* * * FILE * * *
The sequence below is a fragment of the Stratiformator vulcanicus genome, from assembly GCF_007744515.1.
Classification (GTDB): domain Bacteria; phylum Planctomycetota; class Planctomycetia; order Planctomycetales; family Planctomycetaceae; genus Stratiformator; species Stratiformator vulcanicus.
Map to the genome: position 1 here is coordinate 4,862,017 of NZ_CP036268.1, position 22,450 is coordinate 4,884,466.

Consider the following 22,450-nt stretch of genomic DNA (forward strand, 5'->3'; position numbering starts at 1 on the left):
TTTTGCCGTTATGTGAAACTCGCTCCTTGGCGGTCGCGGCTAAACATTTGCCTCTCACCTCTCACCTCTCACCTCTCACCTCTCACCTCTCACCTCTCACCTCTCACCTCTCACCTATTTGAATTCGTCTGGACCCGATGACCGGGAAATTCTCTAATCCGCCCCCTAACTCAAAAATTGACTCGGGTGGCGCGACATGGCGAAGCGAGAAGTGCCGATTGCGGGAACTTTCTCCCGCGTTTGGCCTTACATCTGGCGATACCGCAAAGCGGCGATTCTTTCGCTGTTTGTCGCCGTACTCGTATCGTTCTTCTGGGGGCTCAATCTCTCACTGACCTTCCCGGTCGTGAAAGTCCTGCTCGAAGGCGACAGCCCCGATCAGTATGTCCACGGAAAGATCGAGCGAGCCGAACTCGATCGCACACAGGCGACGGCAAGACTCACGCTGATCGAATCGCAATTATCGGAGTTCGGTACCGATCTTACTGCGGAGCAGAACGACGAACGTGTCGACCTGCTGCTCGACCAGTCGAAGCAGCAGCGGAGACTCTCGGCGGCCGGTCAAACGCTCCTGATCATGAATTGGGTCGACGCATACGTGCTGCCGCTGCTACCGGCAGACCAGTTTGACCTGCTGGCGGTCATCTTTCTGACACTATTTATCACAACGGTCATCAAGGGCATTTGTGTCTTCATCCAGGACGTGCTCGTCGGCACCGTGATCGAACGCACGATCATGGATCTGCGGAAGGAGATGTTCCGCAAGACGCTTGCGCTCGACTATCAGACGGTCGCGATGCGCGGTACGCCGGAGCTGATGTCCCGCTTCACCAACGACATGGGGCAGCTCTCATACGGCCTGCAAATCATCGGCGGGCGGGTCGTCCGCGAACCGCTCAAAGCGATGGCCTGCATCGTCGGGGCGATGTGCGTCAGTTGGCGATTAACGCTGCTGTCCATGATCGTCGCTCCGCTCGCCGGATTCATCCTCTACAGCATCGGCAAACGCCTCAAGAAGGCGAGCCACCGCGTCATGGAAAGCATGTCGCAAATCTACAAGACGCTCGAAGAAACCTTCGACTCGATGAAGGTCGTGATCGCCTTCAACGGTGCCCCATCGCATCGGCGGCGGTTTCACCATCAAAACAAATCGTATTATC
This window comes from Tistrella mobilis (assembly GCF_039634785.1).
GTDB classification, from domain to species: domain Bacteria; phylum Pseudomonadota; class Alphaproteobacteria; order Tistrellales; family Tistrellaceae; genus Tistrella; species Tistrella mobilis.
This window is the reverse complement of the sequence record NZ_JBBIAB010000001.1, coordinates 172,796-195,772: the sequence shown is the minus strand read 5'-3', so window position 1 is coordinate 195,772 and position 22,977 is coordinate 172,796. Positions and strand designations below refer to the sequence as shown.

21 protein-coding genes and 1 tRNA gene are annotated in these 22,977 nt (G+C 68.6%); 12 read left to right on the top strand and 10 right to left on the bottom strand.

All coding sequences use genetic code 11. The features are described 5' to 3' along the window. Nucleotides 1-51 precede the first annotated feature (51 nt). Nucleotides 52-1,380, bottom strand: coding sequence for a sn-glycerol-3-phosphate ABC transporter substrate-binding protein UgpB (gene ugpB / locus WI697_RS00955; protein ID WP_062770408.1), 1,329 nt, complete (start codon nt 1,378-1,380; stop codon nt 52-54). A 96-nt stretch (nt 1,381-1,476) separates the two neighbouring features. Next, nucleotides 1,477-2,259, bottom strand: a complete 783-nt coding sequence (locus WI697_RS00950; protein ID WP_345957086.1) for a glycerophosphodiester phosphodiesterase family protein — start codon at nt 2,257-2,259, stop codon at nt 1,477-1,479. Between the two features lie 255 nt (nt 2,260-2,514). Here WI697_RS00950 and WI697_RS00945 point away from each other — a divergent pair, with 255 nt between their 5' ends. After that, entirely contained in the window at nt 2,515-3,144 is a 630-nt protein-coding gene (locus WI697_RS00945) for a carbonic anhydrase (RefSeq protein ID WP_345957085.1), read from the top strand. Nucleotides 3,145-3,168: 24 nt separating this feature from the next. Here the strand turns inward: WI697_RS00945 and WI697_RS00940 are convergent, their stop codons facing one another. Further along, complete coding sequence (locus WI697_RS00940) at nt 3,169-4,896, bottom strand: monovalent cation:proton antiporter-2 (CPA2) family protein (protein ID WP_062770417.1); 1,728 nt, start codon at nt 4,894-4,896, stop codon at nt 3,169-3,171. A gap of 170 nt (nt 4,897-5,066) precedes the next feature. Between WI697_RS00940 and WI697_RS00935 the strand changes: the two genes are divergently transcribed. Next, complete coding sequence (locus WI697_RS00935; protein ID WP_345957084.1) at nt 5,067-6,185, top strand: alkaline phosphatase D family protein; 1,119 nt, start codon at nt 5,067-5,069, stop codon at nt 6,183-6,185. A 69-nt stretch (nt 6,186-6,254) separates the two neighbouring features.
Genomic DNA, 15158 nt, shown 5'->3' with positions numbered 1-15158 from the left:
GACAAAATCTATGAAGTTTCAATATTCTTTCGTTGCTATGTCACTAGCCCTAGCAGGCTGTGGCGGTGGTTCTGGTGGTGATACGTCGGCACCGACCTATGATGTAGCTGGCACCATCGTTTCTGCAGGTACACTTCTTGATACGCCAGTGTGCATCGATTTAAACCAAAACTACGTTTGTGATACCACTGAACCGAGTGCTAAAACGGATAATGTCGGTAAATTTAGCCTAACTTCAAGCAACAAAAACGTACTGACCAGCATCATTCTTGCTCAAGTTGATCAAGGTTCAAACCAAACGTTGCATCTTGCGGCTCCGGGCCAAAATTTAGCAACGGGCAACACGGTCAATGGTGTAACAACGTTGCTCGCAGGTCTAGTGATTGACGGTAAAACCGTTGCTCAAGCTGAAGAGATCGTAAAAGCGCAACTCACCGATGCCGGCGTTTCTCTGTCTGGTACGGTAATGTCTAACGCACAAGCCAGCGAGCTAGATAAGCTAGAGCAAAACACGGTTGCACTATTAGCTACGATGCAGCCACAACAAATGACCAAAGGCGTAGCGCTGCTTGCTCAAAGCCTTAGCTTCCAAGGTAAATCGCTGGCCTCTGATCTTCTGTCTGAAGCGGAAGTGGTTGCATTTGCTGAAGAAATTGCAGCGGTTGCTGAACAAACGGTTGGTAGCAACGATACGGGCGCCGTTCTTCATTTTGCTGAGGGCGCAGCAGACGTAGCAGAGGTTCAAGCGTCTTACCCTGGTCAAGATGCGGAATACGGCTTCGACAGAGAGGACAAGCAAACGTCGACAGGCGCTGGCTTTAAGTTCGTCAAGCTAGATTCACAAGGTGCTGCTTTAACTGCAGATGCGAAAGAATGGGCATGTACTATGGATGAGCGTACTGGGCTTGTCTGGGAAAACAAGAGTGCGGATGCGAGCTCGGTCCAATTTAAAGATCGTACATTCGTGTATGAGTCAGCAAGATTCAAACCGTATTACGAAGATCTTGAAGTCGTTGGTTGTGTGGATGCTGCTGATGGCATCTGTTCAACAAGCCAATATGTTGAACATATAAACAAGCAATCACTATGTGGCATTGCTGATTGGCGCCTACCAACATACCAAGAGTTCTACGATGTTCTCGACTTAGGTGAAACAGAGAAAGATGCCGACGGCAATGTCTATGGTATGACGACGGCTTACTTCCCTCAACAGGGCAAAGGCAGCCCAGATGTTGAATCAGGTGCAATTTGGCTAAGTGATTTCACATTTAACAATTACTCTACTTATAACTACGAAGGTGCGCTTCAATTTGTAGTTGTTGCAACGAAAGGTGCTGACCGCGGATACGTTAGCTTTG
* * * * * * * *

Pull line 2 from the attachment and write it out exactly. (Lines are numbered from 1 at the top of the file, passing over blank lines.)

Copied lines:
Classification (GTDB): domain Bacteria; phylum Planctomycetota; class Planctomycetia; order Planctomycetales; family Planctomycetaceae; genus Stratiformator; species Stratiformator vulcanicus.